Casey Affleck's First Job Was Performing for Rosa Parks

Before taking the "Saturday Night Live" stage, the actor revealed he once put on a play for the civil rights activist

Casey Affleck will have one of the most coveted gigs this weekend when he hosts “Saturday Night Live,” but the actor is no stranger to a live stage. On Thursday, Affleck talked with Jimmy Fallon on “The Tonight Show” about starting his career in the kindergarten spotlight.

However, unlike most young actors, his first performance was in front of Rosa Parks. 

The 41-year-old filmmaker reminisced about his acting days at a Massachusetts school named after the civil rights activist. And when Parks visited the children there, they put on a play for her. 

“I was a lion,” he said. “What I had to do is run up to the front of the stage and roar.”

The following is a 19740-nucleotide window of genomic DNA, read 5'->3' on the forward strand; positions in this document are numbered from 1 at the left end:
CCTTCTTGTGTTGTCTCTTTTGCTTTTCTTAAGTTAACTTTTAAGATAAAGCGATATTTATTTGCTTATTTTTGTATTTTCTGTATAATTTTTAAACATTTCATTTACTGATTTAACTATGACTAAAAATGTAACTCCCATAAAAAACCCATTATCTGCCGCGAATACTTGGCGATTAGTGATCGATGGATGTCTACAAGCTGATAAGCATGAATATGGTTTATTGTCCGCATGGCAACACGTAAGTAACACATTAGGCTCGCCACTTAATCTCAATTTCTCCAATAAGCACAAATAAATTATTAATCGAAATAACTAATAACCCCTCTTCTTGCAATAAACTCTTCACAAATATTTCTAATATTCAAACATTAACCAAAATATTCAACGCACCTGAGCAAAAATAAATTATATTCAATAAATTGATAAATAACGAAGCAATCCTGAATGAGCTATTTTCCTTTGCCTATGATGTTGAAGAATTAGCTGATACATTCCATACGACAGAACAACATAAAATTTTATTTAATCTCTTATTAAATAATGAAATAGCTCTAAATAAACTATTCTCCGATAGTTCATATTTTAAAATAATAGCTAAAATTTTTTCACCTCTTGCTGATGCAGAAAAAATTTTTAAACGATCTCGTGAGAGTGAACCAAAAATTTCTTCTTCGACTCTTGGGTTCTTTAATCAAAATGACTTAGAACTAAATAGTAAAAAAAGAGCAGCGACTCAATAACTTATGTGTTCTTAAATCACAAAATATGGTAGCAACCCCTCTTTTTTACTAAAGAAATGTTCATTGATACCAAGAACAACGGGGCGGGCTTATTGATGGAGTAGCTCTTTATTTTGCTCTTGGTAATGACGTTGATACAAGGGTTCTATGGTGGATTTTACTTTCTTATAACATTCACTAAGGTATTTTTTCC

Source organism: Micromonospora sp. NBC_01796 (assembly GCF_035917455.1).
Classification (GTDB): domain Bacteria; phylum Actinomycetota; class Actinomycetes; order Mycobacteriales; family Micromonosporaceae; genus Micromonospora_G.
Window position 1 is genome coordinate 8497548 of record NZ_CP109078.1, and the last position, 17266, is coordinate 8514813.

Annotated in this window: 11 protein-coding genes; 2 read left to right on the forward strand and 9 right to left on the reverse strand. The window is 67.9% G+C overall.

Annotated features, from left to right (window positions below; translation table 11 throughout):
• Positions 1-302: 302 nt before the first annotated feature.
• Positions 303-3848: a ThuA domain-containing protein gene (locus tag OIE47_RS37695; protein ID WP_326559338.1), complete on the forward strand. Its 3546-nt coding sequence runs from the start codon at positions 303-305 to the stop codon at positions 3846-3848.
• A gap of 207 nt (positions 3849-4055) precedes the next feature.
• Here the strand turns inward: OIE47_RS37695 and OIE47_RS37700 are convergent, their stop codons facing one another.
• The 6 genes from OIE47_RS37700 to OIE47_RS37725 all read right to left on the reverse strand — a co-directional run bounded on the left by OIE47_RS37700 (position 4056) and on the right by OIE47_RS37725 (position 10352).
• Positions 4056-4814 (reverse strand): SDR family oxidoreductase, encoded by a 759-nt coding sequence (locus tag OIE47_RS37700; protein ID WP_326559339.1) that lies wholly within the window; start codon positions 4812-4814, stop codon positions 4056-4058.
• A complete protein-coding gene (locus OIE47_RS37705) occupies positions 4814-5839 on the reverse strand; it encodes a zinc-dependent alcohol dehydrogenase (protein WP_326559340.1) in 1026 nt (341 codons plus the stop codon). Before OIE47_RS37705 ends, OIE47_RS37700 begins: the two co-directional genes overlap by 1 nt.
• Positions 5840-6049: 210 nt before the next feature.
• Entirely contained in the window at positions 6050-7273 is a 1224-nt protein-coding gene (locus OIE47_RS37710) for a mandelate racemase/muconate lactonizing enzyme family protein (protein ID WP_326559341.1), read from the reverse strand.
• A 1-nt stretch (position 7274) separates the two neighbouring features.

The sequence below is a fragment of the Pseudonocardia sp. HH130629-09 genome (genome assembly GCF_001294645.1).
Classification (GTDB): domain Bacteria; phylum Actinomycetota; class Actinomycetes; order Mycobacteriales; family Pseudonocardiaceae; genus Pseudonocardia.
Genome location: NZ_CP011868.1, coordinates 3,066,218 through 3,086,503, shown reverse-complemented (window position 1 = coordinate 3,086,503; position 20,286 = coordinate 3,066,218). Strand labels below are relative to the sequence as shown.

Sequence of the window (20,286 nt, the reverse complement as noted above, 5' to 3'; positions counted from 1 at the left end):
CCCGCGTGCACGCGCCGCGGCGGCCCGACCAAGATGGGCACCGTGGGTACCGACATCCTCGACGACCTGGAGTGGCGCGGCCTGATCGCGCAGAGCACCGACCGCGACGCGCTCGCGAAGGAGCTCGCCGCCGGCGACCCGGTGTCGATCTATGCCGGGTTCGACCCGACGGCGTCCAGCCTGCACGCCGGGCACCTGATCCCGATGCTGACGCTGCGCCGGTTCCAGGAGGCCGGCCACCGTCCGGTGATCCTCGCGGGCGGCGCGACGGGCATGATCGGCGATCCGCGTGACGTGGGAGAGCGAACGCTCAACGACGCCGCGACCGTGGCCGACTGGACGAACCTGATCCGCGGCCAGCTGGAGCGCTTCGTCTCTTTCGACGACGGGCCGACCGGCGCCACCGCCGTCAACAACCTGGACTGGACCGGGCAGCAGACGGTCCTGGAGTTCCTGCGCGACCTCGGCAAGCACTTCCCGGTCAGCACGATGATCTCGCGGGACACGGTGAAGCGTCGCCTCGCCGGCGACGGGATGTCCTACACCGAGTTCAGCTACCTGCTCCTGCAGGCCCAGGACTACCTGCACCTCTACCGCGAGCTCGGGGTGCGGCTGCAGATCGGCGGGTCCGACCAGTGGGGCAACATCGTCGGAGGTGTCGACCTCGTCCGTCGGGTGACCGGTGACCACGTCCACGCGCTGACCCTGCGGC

Affleck’s big moment seemed simple enough, but it soon went awry. 

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“My mane fell off,” he recalled. “It was my very first artistic crisis.” 

Nevertheless, the young actor finished his scene — mane and all. After the show, Parks patted Affleck on the head and smiled, unknowingly setting the tone for the rest of his life.

“Since then my whole career has been trying to recapture that feeling of approval,” he joked. “It’s not just about ‘SNL.’ It’s about working through childhood trauma.”

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Hollywood should be thankful for the early mishap. After his time in the grade school spotlight, Affleck went on to star in critically acclaimed films, including a supporting role in the Oscar-winning film “Good Will Hunting,” written by his brother Ben and friend Matt Damon. 

Now his latest endeavor, "Manchester by the Sea," has earned him the best actor Critics' Choice Award, as well as a Golden Globe nomination in the same category

To watch Affleck head back to his live theater roots, catch “Saturday Night Live” at 11:30 p.m. ET on Saturday on NBC.

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